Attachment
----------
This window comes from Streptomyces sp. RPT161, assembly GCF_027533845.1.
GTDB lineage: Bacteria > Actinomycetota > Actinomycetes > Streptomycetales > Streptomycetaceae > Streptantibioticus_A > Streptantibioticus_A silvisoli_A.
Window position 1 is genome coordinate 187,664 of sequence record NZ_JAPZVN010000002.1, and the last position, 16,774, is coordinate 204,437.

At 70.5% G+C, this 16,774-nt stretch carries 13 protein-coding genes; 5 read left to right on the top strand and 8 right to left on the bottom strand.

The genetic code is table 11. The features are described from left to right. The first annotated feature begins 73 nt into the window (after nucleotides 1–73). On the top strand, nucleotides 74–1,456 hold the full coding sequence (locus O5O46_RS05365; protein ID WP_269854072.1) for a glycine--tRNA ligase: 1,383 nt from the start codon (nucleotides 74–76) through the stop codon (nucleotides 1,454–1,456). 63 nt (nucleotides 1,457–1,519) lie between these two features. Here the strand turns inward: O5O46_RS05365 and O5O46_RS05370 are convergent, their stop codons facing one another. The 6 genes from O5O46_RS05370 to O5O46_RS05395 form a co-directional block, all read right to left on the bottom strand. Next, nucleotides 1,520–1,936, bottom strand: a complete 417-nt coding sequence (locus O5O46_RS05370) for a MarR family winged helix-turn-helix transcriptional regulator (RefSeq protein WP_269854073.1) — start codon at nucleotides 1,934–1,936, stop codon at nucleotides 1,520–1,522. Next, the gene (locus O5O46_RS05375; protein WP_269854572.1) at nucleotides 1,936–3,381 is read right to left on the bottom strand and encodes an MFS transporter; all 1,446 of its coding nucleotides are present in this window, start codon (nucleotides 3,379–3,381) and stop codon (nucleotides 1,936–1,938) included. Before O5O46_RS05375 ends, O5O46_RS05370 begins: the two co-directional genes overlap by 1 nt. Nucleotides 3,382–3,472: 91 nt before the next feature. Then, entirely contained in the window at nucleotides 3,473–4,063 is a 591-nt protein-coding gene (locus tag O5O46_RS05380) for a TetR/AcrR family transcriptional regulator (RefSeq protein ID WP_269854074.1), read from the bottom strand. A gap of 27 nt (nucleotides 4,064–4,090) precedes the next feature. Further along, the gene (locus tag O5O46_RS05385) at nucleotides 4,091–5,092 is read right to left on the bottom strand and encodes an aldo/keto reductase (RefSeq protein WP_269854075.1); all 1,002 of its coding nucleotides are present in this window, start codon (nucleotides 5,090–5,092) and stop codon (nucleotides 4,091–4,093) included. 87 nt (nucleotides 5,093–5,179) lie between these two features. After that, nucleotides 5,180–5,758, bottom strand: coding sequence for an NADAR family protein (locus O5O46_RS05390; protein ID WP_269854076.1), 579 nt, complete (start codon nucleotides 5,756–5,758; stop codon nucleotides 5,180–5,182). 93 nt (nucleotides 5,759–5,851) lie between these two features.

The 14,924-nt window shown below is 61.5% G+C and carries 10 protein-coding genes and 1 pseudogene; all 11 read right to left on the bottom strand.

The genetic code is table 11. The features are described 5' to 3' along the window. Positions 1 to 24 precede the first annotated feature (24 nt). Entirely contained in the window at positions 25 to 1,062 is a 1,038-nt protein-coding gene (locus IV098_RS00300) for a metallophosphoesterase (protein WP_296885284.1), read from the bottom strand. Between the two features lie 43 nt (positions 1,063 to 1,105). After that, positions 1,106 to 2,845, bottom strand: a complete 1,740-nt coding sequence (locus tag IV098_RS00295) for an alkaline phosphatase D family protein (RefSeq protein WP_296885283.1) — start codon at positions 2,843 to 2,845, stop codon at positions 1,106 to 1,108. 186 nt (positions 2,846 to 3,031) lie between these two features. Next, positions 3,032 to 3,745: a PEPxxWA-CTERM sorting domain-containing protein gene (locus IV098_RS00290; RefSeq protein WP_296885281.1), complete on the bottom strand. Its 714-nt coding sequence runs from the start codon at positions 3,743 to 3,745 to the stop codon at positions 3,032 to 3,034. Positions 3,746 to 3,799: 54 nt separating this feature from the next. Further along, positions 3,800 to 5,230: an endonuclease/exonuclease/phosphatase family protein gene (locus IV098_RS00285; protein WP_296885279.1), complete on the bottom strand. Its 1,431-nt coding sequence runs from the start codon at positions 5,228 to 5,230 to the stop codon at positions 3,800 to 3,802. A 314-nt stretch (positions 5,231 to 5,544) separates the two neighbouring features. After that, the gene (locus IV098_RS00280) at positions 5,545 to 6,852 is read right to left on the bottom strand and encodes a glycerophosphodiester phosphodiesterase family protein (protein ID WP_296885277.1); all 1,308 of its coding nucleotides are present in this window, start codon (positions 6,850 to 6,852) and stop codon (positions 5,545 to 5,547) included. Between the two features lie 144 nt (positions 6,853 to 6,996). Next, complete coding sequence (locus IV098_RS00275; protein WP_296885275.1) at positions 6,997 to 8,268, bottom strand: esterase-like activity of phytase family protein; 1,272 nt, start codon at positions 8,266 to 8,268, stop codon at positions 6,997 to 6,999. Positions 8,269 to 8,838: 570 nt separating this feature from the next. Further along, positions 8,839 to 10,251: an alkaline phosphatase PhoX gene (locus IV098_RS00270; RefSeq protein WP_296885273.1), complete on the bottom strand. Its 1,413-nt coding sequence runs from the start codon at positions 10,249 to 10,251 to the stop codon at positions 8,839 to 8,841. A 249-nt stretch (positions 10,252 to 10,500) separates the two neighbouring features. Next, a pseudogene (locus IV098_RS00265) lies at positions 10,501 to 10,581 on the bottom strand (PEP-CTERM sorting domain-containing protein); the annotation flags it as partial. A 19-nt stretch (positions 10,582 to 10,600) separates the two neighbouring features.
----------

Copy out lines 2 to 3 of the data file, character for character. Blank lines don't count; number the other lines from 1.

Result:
GTDB lineage: Bacteria > Actinomycetota > Actinomycetes > Streptomycetales > Streptomycetaceae > Streptantibioticus_A > Streptantibioticus_A silvisoli_A.
Window position 1 is genome coordinate 187,664 of sequence record NZ_JAPZVN010000002.1, and the last position, 16,774, is coordinate 204,437.